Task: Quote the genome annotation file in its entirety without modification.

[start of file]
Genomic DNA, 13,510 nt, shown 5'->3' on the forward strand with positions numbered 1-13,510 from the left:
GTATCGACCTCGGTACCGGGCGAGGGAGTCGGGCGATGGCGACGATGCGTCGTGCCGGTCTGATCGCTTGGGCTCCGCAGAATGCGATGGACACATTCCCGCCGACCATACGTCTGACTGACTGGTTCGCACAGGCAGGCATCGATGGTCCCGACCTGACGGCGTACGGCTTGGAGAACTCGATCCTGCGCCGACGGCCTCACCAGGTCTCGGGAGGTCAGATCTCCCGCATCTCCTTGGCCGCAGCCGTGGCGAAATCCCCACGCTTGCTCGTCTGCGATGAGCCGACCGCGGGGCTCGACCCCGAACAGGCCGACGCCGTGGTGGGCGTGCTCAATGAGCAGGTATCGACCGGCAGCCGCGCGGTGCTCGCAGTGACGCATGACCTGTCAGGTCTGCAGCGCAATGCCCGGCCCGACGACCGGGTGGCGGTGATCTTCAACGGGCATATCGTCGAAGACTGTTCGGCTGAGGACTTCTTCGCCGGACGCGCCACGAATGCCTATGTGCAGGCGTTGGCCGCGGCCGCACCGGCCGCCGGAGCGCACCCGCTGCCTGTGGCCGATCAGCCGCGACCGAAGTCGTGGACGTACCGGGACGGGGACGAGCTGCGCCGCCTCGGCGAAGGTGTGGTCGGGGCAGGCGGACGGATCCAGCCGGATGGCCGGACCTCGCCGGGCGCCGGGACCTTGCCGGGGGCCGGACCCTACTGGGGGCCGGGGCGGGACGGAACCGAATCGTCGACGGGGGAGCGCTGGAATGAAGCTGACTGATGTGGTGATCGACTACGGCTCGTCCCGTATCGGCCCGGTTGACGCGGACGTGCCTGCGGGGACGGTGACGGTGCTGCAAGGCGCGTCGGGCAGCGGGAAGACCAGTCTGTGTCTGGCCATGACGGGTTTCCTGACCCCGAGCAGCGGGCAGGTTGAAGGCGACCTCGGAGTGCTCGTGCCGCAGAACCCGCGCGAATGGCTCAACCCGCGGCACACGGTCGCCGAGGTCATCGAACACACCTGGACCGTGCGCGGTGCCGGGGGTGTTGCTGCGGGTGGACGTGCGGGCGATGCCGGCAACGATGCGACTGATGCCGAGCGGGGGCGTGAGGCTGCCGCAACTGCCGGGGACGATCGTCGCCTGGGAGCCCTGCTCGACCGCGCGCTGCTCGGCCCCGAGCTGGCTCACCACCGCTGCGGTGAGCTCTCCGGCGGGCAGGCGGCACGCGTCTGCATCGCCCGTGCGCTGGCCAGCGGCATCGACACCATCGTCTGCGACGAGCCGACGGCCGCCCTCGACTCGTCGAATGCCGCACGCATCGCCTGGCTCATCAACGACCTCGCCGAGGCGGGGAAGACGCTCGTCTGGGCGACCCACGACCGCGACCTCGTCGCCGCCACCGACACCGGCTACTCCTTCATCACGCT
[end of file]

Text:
Genomic DNA, 13,510 nt, shown 5'->3' on the forward strand with positions numbered 1-13,510 from the left:
GTATCGACCTCGGTACCGGGCGAGGGAGTCGGGCGATGGCGACGATGCGTCGTGCCGGTCTGATCGCTTGGGCTCCGCAGAATGCGATGGACACATTCCCGCCGACCATACGTCTGACTGACTGGTTCGCACAGGCAGGCATCGATGGTCCCGACCTGACGGCGTACGGCTTGGAGAACTCGATCCTGCGCCGACGGCCTCACCAGGTCTCGGGAGGTCAGATCTCCCGCATCTCCTTGGCCGCAGCCGTGGCGAAATCCCCACGCTTGCTCGTCTGCGATGAGCCGACCGCGGGGCTCGACCCCGAACAGGCCGACGCCGTGGTGGGCGTGCTCAATGAGCAGGTATCGACCGGCAGCCGCGCGGTGCTCGCAGTGACGCATGACCTGTCAGGTCTGCAGCGCAATGCCCGGCCCGACGACCGGGTGGCGGTGATCTTCAACGGGCATATCGTCGAAGACTGTTCGGCTGAGGACTTCTTCGCCGGACGCGCCACGAATGCCTATGTGCAGGCGTTGGCCGCGGCCGCACCGGCCGCCGGAGCGCACCCGCTGCCTGTGGCCGATCAGCCGCGACCGAAGTCGTGGACGTACCGGGACGGGGACGAGCTGCGCCGCCTCGGCGAAGGTGTGGTCGGGGCAGGCGGACGGATCCAGCCGGATGGCCGGACCTCGCCGGGCGCCGGGACCTTGCCGGGGGCCGGACCCTACTGGGGGCCGGGGCGGGACGGAACCGAATCGTCGACGGGGGAGCGCTGGAATGAAGCTGACTGATGTGGTGATCGACTACGGCTCGTCCCGTATCGGCCCGGTTGACGCGGACGTGCCTGCGGGGACGGTGACGGTGCTGCAAGGCGCGTCGGGCAGCGGGAAGACCAGTCTGTGTCTGGCCATGACGGGTTTCCTGACCCCGAGCAGCGGGCAGGTTGAAGGCGACCTCGGAGTGCTCGTGCCGCAGAACCCGCGCGAATGGCTCAACCCGCGGCACACGGTCGCCGAGGTCATCGAACACACCTGGACCGTGCGCGGTGCCGGGGGTGTTGCTGCGGGTGGACGTGCGGGCGATGCCGGCAACGATGCGACTGATGCCGAGCGGGGGCGTGAGGCTGCCGCAACTGCCGGGGACGATCGTCGCCTGGGAGCCCTGCTCGACCGCGCGCTGCTCGGCCCCGAGCTGGCTCACCACCGCTGCGGTGAGCTCTCCGGCGGGCAGGCGGCACGCGTCTGCATCGCCCGTGCGCTGGCCAGCGGCATCGACACCATCGTCTGCGACGAGCCGACGGCCGCCCTCGACTCGTCGAATGCCGCACGCATCGCCTGGCTCATCAACGACCTCGCCGAGGCGGGGAAGACGCTCGTCTGGGCGACCCACGACCGCGACCTCGTCGCCGCCACCGACACCGGCTACTCCTTCATCACGCT